||JoJo's Bizarre Adventure
Bizarre? They ain't kidding. - Review By BenT
For many gamers, the mere mention of the word "Capcom" evokes thoughts of a rich history of 2D fighting, unparalleled by other companies. Since the introduction of Street Fighter II back in 1991, they've consistantly churned out hit after hit in the newly popular genre. During the early part of their dynasty, Capcom seldom strayed far from the formula which had brought them success. However, gamers began to grow bored with the Street Fighter II series, which seemed to receive
only incremental upgrades. Capcom needed a change of pace, and quickly. This first happened around 1994, in the form of Darkstalkers. It was a well-animated (for the time) fighter that starred various classic creatures of the night, complete with absolutely wicked character designs. It didn't really fall that far from the Street Fighter II tree, but was unusual enough to differentiate itself from Capcom's prior games. Darkstalkers spawned two sequels, and the series' cartoonish art style would later be seen in the Street Fighter Alpha, X-Men, and Versus series.
Dios and Jotaro: eternal enemies, and sharp dressers.
Another major change occurred when Capcom began collaborating with Marvel Comics, first in X-Men: Children of the Atom and next in Marvel Super Heroes. Both games featured more over-the-top action than had been seen previously, but the best (or worst, depending on your viewpoint) was yet to come. Capcom's next game, X-Men vs. Street Fighter, marked the beginning of what's commonly referred to as the "Versus" series. The control was looser, the combos spectacularly ridiculous, and button mashing was an integral part of gameplay. Gamers ate it up. The series continued with Marvel Super Heroes vs. Street Fighter, Marvel vs. Capcom, and finally Marvel vs. Capcom 2, each being more popular than the last. In fact, Versus could be seen as Capcom's "main" 2D fighting series at this time, since the Street Fighter III games haven't exactly set the charts on fire.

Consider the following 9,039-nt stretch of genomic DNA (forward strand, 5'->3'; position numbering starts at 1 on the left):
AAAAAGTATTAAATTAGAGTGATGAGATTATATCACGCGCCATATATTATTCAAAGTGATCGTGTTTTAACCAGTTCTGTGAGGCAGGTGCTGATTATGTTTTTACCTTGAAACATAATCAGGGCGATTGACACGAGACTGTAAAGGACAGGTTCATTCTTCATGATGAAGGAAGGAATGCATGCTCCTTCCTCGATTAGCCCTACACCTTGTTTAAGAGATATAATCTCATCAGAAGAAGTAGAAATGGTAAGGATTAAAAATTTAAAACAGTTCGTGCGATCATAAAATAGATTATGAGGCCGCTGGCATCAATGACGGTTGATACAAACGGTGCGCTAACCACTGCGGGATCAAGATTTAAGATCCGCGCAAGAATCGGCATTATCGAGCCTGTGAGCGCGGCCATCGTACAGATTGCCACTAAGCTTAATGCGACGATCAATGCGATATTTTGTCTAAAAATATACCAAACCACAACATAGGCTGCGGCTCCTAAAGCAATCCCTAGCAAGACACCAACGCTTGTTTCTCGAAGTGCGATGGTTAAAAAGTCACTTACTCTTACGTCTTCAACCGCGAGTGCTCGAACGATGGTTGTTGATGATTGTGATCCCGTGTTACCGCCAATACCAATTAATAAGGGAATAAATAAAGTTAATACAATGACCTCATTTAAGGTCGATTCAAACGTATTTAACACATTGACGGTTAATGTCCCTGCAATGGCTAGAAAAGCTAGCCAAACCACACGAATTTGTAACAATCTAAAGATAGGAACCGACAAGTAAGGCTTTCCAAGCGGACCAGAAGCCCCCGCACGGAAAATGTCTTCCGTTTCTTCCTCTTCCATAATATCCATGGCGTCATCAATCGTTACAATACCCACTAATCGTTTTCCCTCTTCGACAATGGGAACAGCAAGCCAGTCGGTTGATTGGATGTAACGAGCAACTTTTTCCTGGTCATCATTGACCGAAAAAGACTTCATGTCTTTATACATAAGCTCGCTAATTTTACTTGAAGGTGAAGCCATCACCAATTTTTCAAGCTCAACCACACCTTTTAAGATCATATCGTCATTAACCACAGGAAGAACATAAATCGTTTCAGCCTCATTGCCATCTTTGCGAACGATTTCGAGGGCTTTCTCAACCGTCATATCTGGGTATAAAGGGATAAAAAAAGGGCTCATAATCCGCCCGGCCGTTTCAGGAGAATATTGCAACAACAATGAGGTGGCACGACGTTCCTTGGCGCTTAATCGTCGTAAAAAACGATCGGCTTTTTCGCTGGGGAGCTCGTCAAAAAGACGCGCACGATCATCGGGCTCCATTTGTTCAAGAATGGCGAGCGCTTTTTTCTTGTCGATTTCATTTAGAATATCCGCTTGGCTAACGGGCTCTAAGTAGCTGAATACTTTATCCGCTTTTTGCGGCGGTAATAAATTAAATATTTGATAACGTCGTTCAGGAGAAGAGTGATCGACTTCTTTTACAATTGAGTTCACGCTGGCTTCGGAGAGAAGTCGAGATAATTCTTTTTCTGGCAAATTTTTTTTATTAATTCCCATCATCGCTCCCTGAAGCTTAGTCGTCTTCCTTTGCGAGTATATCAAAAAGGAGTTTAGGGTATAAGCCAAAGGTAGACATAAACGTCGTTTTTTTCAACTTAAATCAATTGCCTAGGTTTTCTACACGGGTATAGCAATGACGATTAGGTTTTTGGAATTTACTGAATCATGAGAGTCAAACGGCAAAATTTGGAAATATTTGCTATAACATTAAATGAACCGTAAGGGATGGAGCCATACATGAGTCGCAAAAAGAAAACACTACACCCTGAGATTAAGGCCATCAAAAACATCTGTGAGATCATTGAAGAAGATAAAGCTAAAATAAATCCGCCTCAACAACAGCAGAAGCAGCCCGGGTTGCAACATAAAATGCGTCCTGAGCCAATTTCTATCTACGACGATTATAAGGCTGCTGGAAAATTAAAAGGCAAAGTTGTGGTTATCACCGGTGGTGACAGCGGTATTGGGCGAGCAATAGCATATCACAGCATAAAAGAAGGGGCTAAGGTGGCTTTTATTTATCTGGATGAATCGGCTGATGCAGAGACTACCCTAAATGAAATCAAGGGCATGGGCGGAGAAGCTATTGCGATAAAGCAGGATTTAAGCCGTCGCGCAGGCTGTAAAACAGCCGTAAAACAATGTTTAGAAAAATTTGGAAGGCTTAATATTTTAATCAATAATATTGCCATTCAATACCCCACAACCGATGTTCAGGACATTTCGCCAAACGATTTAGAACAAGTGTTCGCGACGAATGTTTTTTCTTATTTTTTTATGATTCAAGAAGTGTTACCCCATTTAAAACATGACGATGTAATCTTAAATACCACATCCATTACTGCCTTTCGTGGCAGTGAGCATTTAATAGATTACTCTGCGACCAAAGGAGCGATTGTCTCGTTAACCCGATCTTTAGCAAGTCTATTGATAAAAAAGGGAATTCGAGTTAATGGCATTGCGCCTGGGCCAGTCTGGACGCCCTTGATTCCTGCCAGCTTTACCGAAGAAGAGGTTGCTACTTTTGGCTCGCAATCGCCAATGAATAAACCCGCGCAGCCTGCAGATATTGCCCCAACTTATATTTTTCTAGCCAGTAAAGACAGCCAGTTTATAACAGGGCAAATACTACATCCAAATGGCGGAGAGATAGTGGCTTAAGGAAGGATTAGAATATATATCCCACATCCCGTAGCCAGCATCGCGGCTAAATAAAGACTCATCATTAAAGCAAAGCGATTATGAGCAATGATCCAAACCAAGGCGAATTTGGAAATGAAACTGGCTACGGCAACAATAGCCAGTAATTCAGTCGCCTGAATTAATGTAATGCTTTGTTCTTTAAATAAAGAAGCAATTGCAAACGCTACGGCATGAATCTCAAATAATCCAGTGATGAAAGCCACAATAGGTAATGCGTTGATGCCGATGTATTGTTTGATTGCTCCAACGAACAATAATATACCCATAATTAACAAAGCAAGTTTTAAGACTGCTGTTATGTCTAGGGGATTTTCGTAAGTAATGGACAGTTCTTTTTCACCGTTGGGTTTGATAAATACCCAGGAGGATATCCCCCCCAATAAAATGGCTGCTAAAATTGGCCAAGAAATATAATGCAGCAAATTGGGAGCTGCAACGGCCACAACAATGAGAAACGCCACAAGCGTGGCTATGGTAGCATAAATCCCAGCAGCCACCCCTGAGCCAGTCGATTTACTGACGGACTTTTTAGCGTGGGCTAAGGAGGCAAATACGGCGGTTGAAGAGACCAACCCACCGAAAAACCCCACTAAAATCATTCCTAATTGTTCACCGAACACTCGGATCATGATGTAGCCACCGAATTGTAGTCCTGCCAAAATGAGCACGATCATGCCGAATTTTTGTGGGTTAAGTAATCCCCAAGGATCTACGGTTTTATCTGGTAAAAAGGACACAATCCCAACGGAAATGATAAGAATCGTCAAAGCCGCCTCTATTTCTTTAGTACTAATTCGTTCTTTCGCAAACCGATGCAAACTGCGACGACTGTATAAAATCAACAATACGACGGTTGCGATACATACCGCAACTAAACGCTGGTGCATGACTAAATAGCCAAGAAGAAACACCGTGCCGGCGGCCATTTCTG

Capcom's success has allowed it to continue experimenting with such variations, and the most recent example is before us today. JoJo's Bizarre Adventure is based on a popular manga series in Japan. The arcade game ran on Capcom's elite CPS3 hardware and has gone through two incarnations so far (JoJo's Venture and JoJo's Bizarre Adventure: Heritage for the Future), both of which are included in this Dreamcast compilation. Still, you'll probably only want to play the newer one, as it has double the characters and near-identical gameplay. Now, the arcade game was a sleeper, at best. Is this game up to snuff for the demanding home market?